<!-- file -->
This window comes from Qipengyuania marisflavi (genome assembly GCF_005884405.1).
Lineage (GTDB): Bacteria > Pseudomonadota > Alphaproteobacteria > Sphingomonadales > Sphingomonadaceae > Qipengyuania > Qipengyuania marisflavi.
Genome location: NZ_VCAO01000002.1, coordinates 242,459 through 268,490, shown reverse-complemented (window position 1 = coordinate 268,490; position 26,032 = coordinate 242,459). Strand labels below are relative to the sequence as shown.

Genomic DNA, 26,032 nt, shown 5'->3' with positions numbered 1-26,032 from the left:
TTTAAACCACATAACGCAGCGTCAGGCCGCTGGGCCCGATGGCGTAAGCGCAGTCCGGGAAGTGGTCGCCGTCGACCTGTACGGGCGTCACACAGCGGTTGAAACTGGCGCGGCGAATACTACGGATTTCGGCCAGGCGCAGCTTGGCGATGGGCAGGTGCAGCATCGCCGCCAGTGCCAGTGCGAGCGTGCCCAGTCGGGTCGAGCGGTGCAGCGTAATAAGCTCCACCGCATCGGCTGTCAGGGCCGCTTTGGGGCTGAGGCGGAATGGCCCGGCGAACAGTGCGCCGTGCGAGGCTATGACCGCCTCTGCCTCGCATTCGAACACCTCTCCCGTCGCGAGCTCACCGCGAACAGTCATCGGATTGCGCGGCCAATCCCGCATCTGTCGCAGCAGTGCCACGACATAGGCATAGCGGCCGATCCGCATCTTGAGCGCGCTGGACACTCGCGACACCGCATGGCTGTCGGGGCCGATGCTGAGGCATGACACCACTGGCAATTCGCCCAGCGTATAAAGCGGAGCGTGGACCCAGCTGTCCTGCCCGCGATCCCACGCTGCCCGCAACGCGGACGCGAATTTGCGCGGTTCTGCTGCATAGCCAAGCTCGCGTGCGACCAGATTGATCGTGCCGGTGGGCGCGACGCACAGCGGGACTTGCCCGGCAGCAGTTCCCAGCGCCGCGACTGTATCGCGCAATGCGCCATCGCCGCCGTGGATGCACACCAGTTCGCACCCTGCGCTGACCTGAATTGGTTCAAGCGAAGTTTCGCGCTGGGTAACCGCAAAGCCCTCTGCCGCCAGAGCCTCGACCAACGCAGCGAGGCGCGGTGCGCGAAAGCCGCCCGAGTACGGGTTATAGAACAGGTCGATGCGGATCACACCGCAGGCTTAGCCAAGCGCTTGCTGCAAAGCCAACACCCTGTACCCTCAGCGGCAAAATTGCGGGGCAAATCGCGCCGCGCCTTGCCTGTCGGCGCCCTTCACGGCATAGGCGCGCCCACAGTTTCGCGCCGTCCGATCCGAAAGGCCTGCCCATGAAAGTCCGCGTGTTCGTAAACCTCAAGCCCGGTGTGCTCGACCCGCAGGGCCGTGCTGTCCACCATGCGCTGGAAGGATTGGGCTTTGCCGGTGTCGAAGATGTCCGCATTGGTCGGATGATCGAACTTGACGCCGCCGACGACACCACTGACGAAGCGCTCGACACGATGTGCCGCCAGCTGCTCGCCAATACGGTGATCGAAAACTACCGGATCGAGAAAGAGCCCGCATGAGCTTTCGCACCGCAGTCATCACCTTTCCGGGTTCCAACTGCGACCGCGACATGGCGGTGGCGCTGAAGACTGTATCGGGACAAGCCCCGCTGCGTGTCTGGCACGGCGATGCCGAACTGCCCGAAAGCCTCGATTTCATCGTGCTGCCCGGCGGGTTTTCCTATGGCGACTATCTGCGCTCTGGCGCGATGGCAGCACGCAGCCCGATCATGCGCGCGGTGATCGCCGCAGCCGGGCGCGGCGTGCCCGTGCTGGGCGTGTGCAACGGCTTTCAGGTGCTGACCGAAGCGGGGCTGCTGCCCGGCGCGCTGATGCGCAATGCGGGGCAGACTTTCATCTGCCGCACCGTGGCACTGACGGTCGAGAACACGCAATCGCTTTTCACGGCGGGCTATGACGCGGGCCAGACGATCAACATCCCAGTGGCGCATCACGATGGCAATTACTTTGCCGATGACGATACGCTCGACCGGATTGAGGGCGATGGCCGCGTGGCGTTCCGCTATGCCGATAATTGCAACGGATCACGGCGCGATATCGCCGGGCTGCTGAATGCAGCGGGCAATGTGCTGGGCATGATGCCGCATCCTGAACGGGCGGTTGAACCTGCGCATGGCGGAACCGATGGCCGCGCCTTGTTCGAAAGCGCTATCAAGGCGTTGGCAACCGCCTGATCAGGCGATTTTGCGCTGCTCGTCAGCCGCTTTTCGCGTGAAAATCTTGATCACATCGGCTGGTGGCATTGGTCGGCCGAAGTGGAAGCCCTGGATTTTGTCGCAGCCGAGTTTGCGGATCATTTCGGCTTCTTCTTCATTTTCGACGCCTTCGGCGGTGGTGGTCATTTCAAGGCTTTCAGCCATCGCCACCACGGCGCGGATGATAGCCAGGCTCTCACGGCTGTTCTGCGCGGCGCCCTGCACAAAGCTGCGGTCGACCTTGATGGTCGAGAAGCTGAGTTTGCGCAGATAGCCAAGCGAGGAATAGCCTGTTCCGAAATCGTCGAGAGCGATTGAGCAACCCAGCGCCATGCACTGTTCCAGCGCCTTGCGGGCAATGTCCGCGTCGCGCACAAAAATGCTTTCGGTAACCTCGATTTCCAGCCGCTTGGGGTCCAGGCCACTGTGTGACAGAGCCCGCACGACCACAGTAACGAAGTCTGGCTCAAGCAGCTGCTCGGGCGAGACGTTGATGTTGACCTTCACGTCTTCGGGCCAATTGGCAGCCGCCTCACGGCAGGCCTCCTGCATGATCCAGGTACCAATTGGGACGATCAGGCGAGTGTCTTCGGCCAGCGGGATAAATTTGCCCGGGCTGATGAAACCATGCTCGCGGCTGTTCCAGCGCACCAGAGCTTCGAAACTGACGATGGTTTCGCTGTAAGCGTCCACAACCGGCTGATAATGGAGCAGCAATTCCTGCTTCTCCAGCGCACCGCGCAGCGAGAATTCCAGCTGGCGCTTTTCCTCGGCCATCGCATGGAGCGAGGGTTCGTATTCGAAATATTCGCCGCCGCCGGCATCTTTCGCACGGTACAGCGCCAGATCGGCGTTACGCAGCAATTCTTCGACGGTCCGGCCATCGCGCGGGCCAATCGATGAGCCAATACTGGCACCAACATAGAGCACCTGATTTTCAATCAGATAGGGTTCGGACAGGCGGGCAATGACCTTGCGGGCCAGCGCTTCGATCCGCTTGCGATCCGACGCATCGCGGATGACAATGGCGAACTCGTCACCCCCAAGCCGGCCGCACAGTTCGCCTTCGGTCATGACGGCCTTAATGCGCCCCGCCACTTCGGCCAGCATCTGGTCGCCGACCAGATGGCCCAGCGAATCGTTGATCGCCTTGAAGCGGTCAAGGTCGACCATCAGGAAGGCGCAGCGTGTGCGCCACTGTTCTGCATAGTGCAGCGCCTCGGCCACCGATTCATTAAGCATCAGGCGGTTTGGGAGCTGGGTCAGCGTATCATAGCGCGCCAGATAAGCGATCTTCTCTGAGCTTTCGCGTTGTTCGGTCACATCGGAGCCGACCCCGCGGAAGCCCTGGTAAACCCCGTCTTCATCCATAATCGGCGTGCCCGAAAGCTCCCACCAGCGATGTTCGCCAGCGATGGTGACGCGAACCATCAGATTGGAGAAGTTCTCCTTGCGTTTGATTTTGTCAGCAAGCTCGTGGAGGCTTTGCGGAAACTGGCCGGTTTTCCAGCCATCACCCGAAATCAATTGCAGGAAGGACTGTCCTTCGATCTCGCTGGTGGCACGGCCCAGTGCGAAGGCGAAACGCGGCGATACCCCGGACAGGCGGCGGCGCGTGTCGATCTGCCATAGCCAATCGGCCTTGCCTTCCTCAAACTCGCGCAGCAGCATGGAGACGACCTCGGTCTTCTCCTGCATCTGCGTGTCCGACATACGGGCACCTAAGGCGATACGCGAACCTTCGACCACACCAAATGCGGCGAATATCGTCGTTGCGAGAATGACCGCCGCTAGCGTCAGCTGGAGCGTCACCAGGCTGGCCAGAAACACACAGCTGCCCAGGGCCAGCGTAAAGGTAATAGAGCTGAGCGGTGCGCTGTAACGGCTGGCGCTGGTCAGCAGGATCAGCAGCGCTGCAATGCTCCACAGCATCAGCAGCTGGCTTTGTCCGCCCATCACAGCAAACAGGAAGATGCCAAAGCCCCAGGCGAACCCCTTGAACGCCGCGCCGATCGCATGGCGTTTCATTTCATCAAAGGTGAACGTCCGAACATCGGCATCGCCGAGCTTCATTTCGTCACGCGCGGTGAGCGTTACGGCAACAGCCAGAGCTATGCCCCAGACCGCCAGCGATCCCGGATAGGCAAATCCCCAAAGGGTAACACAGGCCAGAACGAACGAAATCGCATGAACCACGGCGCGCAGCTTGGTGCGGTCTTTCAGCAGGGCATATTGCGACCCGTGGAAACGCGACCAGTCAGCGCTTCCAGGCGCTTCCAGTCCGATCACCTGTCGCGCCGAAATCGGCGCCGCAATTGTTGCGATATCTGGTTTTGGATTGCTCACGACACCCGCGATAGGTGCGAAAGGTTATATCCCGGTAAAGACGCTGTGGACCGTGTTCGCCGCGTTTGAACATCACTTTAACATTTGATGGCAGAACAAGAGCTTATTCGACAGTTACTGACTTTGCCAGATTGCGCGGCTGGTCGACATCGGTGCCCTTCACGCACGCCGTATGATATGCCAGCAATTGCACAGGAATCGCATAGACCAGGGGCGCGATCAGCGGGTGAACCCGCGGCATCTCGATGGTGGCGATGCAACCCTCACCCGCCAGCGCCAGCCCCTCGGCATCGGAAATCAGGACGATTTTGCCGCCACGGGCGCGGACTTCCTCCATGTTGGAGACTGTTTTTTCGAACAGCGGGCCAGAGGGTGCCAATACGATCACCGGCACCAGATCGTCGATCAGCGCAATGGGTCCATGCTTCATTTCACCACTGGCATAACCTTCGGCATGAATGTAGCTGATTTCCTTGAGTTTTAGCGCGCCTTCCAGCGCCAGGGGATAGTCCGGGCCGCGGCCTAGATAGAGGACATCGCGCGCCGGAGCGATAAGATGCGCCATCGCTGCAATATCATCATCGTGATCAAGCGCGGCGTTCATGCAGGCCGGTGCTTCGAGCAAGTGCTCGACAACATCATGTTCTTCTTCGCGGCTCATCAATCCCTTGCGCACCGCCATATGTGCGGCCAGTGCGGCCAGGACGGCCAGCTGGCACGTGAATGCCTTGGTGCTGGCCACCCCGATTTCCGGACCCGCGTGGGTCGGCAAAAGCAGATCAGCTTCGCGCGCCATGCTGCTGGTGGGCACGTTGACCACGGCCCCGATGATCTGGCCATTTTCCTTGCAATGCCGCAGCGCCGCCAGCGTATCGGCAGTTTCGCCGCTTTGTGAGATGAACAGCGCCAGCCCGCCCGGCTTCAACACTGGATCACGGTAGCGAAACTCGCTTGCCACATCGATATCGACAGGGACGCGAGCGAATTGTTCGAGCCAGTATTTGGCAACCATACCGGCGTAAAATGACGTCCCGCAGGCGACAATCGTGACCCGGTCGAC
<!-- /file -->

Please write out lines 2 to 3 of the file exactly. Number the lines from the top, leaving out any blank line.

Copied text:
Lineage (GTDB): Bacteria > Pseudomonadota > Alphaproteobacteria > Sphingomonadales > Sphingomonadaceae > Qipengyuania > Qipengyuania marisflavi.
Genome location: NZ_VCAO01000002.1, coordinates 242,459 through 268,490, shown reverse-complemented (window position 1 = coordinate 268,490; position 26,032 = coordinate 242,459). Strand labels below are relative to the sequence as shown.